Joanne Hiley: University of Liverpool's Powerful Female


Sharing your town of birth with the powerful British figure of resolute womanhood that is Margaret Thatcher no doubt has the potential to sculpt you into a similar pearl-wearing, female bulldog of politics. However, growing up beneath the Iron Lady’s stern legacy appears to have had quite the opposite effect on Amnesty International’s Student President, Joanne Hiley. Choosing to turn away from the pearls and blue suit, Joanne looked instead for inspiration from her rebellious Dad. His campaigns and protests during the 1970’s lead him into clashes at home and in the Middle East; no doubt Maggie would have winced to hear how he squatted in London homes and painted his rights on the door. Yes, Maggie had truly lost one of the Grantham faithful in Joanne.

Joanne heads weekly meetings of the Amnesty International Student group, where issues are discussed and members write to those suffering under the breach of human rights or to those behind the breaches. Members can choose to whom they write with the mail list ranging from local MP’s to Shell Oil. The last batch of letters focused on an asylum seekers rights bill, which looks to tackle the current living provision for those fleeing to the UK on £5 a day: “It’s a key Amnesty aim to generate constituent pressure,” said Joanne. “This results in MP’s openly supporting and voicing concerns over particular bills”.

One of six campaign areas Amnesty focuses on is the promotion of women’s rights, and as a female in a leadership role I asked Joanne what this issue means to her: “I feel that every woman has had some experience of suffering because of their sex and this creates a great empathy between women, a real positive atmosphere and a desire to help.” This is evident in the group’s recent show of support to the wounded Malala Yousafzai, who was shot for campaigning for education for girls in Pakistan. In Joanne’s opinion education is the key to helping women in areas of the world where they suffer subjugation and intimidation. “Once education is established and won, women can then look to tackle the wider issue with coherence and confidence. It is through education that we can hope to make progress in Afghanistan and Saudi Arabia.” Joanne has found particular inspiration in the progress of women’s rights and activism in the figures of the campaigner for black equality Rosa Parkes and the opposition leader in Burma, Ann San Suu Kyi. “Many women who make a stand in politics are often wrongly assumed to be acting spontaneously,” Jo noted.  “Most are devoted campaigners and activists. For example Rosa Parks did not suddenly decided to keep her seat on that bus, she was a long term voice in the movement.” In the light of the women she admires and her own achievements with Amnesty I asked Joanne to choose the three qualities essential to any aspiring female leader.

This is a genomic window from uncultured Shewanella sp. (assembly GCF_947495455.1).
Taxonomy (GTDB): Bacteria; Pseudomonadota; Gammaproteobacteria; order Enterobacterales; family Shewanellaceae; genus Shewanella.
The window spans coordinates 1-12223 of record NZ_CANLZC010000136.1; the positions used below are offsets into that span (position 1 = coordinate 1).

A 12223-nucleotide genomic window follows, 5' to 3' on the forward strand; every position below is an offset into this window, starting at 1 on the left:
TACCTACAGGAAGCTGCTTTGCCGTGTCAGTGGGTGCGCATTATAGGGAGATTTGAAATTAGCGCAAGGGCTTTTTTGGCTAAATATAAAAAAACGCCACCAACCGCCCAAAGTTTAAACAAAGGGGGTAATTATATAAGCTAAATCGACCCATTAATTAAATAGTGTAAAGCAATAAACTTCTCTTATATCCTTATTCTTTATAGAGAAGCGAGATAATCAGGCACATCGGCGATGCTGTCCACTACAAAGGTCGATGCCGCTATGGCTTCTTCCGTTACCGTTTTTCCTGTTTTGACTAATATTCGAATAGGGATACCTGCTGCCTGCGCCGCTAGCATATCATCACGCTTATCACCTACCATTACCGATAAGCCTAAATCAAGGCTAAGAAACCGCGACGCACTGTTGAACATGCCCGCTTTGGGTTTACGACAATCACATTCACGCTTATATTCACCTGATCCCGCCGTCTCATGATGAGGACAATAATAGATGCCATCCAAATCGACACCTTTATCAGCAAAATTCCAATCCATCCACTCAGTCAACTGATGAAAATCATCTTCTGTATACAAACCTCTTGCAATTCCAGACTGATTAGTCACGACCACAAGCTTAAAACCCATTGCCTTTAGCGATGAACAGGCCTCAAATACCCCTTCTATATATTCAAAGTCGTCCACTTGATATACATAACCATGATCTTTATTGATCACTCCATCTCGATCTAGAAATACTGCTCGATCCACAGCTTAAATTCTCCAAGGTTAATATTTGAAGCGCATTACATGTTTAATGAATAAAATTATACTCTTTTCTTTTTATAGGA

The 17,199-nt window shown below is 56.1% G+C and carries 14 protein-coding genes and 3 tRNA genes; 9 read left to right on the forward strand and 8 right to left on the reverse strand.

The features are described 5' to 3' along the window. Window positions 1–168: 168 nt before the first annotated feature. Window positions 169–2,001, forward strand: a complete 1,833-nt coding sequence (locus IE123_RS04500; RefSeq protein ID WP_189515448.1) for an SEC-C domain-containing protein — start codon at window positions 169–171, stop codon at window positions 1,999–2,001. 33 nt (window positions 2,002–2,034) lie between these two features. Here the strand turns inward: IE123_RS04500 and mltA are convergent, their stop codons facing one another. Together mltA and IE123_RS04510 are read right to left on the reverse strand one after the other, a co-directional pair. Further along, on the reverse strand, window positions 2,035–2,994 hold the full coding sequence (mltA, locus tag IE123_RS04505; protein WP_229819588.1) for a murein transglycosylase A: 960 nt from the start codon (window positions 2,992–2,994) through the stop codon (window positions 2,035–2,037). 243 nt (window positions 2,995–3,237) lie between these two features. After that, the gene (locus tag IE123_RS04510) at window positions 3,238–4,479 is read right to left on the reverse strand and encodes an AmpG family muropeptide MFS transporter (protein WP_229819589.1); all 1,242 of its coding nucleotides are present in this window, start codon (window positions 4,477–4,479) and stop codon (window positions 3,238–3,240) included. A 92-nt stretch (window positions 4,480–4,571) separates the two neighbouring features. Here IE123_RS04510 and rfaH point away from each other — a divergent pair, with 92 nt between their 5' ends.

1.         Determination –“Don’t allow slogan shouting men to put you off, you know what you believe.”

2.         Be motivated- “Maintaining commitment in the great environment of university will only breed rewards and achievement.”

3.         Listen – “In my position I encounter many conflicting and passionate points of view and it is important for me to be diplomatic and understanding. You must stick to your principals but be fair in your judgement. Don’t be the radical lefty they expect you to be.”

Alongside her Amnesty commitments Joanne is a second year English student and I quizzed her on who from literature she finds inspiring or interesting in the light of her cause.

“I see the Duchess of Malfi as potentially the first feminist in literature in the way she fights to keep her leadership role.” Alongside the fiery Duchess Joanne placed Charlotte Bronte’s Jane Eyre whose quiet demeanour hides a surety of purpose and strength of character. However Joanne also explained how she finds Shakespeare’s Ophelia equally fascinating in her passive submission to a male dictated path. Her favourite poets include the melancholy realist Larkin and the romantic activist William Blake. “He taught his wife to read and maintained a constant stance against the churches suppression of women.” However, Joanne admits she was seduced by the silver tongued romantic Jay Gatsby, naming him as the hero of her favourite book.

Joanne believes that in order for women to achieve greater goals in the pursuit of equality, they must look to reclaim feminism through reason. This seems to me an accurate way to capture the ethos Joanne follows in her leadership of Amnesty.  Whether your cause is feminism or in another field screaming a plan for a radical left wing utopia from a street corner or smashing through opposition in a tank and pearls Maggie style, will have no enduring effect. It takes a group like Amnesty who persevere with respect and reason in the pursuit of equality to raise awareness and prompt change; and a leader with a passion and patience like Joanne to head it.

If you are interested in working with Amnesty, the group meets every Tuesday at seven in the Augustus John on Campus. You can also find out more about their campaigns through Facebook ( and the Amnesty website (